Moreover, to her surprise, she won gold in shot put and javelin throw during the 44th National Athletics Championship and saved Nepal Police from becoming medal-less. However, the Nepali athlete is disappointed to see the passive scene of the field events. 

“Our events are not like others as the number of competitions is very low. Things could have been better if the competitions had taken place regularly. Participating in regular competitions and training helps us to perform well at an international level,” says Lamgade.

This Nepali athlete’s victory in shot put and javelin without training for the last three years and her status as a new mother exposed the real competitive level of Nepali women in shot put and javelin throw.

“I have been playing for the last 11 years. Until now, in any event, I haven’t seen my competitors.  My performance would have been enhanced if there were competitors of my level,” she says. “After pregnancy, I performed my duty from Jhapa. I had not thought of winning. I just came for an experience because staying in a distant place for a long time can create more problems in performance.”  

Jaya Rani Tharu who won four gold medals and one silver medal out of five categories during her debut in a national competition is also worried about being unable to test her quality. 

The 21-year-old Nepali athlete entered in Tribhuvan Army Club from the player’s quota in 2018. Since then, she got her first opportunity to play and became a national record holder in athletics. Tharu is known as a Nepali athlete with great potential. 

“The competitions in our categories of athletics never take place. The importance of regular training decreases if the competitions are not held. If such competitions take place at least a year, players can improve their performance,” she says.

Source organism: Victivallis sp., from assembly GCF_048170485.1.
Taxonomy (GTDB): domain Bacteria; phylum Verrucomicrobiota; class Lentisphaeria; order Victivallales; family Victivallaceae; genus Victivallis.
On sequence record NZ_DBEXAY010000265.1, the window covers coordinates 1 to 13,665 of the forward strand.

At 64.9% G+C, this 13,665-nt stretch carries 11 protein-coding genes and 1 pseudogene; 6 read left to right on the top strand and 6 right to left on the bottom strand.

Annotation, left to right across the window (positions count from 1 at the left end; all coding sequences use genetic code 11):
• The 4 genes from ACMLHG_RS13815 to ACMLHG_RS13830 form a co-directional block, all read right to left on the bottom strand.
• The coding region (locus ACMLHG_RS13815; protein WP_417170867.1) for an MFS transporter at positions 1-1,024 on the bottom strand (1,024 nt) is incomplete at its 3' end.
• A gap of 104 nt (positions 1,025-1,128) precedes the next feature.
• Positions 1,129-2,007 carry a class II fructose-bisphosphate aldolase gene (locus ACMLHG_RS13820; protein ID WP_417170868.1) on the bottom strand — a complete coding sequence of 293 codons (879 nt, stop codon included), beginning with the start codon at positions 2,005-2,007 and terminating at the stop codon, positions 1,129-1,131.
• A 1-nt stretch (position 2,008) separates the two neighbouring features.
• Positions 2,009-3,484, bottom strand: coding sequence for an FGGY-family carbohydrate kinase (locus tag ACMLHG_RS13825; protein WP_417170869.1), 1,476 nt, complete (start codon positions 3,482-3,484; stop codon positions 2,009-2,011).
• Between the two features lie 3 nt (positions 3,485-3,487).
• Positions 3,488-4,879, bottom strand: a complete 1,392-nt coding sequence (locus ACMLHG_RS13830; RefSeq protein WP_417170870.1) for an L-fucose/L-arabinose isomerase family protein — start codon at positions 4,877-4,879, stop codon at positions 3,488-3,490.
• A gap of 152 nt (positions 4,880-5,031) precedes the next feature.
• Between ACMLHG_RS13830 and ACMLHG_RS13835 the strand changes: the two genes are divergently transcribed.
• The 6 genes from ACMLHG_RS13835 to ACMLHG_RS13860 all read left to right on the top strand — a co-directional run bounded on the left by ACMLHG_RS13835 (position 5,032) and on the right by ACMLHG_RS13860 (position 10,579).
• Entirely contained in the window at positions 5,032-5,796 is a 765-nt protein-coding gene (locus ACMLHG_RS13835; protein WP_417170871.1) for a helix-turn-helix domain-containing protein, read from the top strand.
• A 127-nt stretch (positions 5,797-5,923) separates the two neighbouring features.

Neglect by the state 

RK Bista, the secretary of the Nepal Athletics Association, admits the number of competitions and Nepali athletes in field events decreased while giving priority to track events. 

“The Athletics Association hasn’t missed these events in the national competition. But, the other organisations and private sectors are only focused on the track events,” says Bista. He adds, “In the production of players, we are failing. Trainers are focused on conducting training only for successful players, and they don’t pay attention to producing players.” 

He demands appointing the trainers from the concerned sports association rather than from the National Sports Council (NSC). But, the new Sports Act has the provision to appoint trainers under NSC. 

Bista is despondent about NSC’s decision to provide only five spots for the athletics in upcoming Asian Games. The event itself contains about 40 athletics competitions, but the NSC has decided that only five Nepali athletes–three men and two women–will compete.  

“It feels we are even mistreated by the regulatory body. The quota has been given only to the sports having the potential to perform well,” says Bista. 

Globally, the attraction to solo games is less than the attraction to team games. The condition of those games is at high risk in a country where they have not been prioritised. In Nepal also, athletics has not been the priority of the concerned body and Nepali athletes demand a change in the situation.

This story was translated from the original Nepali version and edited for clarity and length.

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Timalsina was a sports journalist at Onlinekhabar.